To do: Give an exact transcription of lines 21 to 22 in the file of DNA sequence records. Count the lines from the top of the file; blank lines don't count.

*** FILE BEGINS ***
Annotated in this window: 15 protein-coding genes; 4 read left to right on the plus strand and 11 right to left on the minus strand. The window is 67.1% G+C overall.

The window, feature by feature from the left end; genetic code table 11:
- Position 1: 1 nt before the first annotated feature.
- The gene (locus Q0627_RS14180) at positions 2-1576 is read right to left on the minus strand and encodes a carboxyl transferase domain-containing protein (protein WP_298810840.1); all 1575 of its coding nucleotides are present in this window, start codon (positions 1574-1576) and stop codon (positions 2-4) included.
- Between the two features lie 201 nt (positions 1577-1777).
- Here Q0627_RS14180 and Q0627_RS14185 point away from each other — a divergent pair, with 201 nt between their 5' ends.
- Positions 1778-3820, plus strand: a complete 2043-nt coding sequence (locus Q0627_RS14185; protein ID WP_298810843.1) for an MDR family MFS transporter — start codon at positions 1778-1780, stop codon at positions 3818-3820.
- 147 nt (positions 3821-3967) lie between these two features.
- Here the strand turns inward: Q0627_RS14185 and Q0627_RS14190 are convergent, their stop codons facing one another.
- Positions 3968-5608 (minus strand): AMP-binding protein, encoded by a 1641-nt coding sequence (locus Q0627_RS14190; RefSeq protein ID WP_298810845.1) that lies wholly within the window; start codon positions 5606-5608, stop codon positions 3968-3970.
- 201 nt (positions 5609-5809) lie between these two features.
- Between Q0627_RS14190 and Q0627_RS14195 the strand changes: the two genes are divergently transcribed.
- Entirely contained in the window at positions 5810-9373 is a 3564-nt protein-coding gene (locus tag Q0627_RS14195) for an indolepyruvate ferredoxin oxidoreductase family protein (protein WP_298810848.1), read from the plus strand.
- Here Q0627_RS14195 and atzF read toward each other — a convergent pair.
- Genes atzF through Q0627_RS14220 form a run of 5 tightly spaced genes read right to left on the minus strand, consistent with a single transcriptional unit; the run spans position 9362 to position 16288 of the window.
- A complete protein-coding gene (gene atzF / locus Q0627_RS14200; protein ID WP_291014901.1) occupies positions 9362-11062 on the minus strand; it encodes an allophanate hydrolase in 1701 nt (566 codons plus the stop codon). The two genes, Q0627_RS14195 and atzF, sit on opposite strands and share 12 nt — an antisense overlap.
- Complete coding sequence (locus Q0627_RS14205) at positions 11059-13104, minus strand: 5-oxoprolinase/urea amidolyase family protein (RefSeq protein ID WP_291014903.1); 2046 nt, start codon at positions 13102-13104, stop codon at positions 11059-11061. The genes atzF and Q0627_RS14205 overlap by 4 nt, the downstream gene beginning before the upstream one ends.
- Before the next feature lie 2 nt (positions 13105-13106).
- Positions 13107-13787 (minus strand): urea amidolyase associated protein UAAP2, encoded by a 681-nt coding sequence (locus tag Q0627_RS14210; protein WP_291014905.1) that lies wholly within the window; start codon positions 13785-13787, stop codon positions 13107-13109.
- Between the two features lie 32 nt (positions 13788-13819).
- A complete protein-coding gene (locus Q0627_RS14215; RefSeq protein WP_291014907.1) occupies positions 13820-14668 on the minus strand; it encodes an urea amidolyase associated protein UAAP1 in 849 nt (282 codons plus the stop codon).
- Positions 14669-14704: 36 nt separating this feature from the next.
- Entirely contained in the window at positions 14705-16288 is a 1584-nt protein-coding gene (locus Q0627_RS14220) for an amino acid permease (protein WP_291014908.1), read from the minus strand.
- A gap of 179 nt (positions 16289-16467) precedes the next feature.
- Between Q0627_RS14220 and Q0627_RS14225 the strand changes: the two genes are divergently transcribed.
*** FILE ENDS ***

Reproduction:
- A complete protein-coding gene (locus Q0627_RS14215; RefSeq protein WP_291014907.1) occupies positions 13820-14668 on the minus strand; it encodes an urea amidolyase associated protein UAAP1 in 849 nt (282 codons plus the stop codon).
- Positions 14669-14704: 36 nt separating this feature from the next.